Presentation on theme: "I. is a force defined as the movement of negatively charged electrons."— Presentation transcript:
I. is a force defined as the movement of negatively charged electrons.
A. Types of Electricity 1. Static is not moving. An example of this would be a person rubbing his feet against carpet and touching a conductor. What is a conductor? A conductor is something that allows electricity to flow.
a. Lightning Why do we see lightning before we hear thunder? Since light and sound travel at different speeds, we see the lightning before we hear the thunder. They occur at the same time, however.
2. Current Electricity Also known as moving or electric energy. Electricity needs a force to push the electrons into a flow (batteries or generators).
II. Conductors vs. Insulators Conductors allow electricity to move through them. Insulators do not allow electricity to move through them. Give an example of a conductor. Copper, water, and aluminum are good conductors. Give an example of an insulator. Plastic, wood, and glass are insulators,
Which is best to hold if I am heating a liquid in a metal pan?
A. Current Current is the amount of electrons passing through an area at one time. It is measured in Amps. Current may be direct (DC) or alternating (AC). Alternating current moves in one direction and then moves in the opposite direction, switching back and forth in direction.
Direct Current If an alternating current switches directions, how does direct current move?
Why have two types of current? It allows us to transport energy more efficiently over a greater distance.
B. Resistance This is the force NOT allowing electrons to move easily. It is measured in Ohms. Question: Something with a low resistance is a good conductor. True or false? Give an example of a conductor.
1. Insulators An insulator does NOT allow electrons to move through it easily. We use copper as a conductor in our electrical plugs.
Insulators Electrical plugs are coated with an insulator. What is the insulator? Why is it needed? Electrical plugs are coated with an insulator. What is the insulator? Why is it needed?
III. How do we get electrons moving? Forces that start the flow of energy: Batteries can do this. They store chemical energy. One end of the battery contains extra electrons (so it will have what type of charge?) The opposite end of the battery has too few electrons (so it will have what type of charge?)
A. Units of Energy Amps = Current is the amount of electrons passing through an area at one time. Ohms = Resistance or the force not allowing electrons to move. Watt = energy used per second Voltage = Current (I) x Resistance (R)
Resistance Human body has a resistance of 500,000 Ohms if dry. Human body has a resistance of 100 Ohms if wet. Salt lowers resistance even more. Why is it not a good idea to be in a tub during a thunder storm?
Why is this not a good place to be during a lightning storm? The chance of electrocution is increased drastically. The tub may also be connected to a metal pipe that runs to the ground.
B. Circuits are the paths for electrons: 2 types Series – all energy flows through the same path (like x-mas lights, if one goes out they all go out) Parallel – energy flows to each bulb (like in your homes)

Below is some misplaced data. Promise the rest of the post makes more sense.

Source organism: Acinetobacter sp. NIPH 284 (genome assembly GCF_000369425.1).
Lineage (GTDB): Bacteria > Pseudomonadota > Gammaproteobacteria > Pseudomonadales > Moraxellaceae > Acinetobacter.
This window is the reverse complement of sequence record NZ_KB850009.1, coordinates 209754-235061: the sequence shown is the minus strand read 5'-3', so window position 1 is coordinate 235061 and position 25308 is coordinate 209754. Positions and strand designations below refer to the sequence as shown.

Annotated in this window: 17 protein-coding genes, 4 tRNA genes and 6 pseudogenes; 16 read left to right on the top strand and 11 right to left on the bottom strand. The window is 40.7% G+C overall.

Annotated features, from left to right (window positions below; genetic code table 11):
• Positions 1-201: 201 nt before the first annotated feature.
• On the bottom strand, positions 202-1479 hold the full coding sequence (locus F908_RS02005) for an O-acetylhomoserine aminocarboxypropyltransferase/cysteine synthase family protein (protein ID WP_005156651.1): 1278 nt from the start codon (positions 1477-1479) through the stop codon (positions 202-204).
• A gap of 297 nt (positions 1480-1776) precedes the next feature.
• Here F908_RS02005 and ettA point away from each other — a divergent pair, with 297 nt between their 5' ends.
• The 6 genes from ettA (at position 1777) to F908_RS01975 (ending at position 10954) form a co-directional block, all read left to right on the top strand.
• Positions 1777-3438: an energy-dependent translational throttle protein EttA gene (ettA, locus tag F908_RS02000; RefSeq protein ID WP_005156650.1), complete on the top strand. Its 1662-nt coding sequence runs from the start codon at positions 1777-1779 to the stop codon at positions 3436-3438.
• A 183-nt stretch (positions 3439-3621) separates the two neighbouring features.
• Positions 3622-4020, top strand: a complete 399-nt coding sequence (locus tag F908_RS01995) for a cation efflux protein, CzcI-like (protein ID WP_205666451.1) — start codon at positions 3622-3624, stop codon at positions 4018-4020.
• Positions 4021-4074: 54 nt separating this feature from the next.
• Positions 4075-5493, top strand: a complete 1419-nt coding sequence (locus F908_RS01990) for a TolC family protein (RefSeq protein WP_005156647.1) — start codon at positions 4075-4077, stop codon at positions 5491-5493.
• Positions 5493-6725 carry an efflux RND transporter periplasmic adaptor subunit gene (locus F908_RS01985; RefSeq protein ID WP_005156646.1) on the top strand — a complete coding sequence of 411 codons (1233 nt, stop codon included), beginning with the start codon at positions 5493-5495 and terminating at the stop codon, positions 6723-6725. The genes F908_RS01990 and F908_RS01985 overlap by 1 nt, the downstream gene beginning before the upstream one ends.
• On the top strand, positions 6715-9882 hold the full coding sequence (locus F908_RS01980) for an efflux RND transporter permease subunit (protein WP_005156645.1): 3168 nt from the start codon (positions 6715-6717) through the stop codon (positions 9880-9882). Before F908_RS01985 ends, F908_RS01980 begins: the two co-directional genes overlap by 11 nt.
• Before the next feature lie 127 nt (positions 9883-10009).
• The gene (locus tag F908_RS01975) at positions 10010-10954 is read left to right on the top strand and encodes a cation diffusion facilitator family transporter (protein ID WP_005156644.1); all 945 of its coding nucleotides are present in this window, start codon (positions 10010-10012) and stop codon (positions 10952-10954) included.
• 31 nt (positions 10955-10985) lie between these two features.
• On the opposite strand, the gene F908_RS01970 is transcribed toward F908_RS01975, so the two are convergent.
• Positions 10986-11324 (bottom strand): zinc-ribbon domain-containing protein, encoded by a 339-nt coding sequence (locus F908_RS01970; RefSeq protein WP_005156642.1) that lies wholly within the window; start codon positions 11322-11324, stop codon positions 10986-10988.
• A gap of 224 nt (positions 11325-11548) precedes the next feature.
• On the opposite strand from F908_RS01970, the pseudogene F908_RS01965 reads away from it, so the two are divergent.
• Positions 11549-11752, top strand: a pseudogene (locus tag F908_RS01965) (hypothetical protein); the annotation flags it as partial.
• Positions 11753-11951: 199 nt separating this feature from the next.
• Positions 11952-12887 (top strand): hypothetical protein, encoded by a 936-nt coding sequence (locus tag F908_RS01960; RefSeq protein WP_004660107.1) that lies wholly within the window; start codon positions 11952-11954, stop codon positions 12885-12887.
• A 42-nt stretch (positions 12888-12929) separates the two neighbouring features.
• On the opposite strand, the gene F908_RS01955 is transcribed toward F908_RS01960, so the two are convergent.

When you flip a light switch, you complete the circuit. The electrons (chemical energy) are sent through a light bulb (which has a high resistance) and heat energy is produced. Heat energy changes to light energy.
What’s in your bulb? At the bulb base, bulbs have two metal contacts, which connect to the ends of an electrical circuit. The metal contacts are attached to two stiff wires, which are attached to a thin metal filament. The filament sits in the middle of the bulb, held up by a glass mount. The wires and the filament are housed in a glass bulb, which is filled with an inert gas, such as argon.
Moving current… When the bulb is hooked up to a power supply, an electric current flows from one contact to the other, through the wires and the filament.
How do electrons move??? As the electrons zip along through the filament, they are constantly bumping into the atoms that make up the filament. The energy of each impact vibrates an atom -- in other words, the current heats the atoms up. It’s almost like a domino effect. One atom moves, so another moves, and another, and so on.
What are photons? Bound electrons in the vibrating atoms may be boosted temporarily to a higher energy level. When they fall back to their normal levels, the electrons release the extra energy in the form of photons. Metal atoms release mostly infrared light photons, which are invisible to our eyes. But, if they are heated to a high enough level -- around 4,000 degrees Fahrenheit (2,200 degrees C) in the case of a light bulb -- they will emit a good deal of visible light.
How much metal is in my bulb??? The filament in a light bulb is made of a long, incredibly thin length of tungsten metal. In a typical 60-watt bulb, the tungsten filament is about 6.5 feet (2 meters) long but only one-hundredth of an inch thick. The tungsten is arranged in a double coil in order to fit it all in a small space. That is, the filament is wound up to make one coil, and then this coil is wound to make a larger coil. Tungsten is used in nearly all incandescent light bulbs because it is an ideal filament material.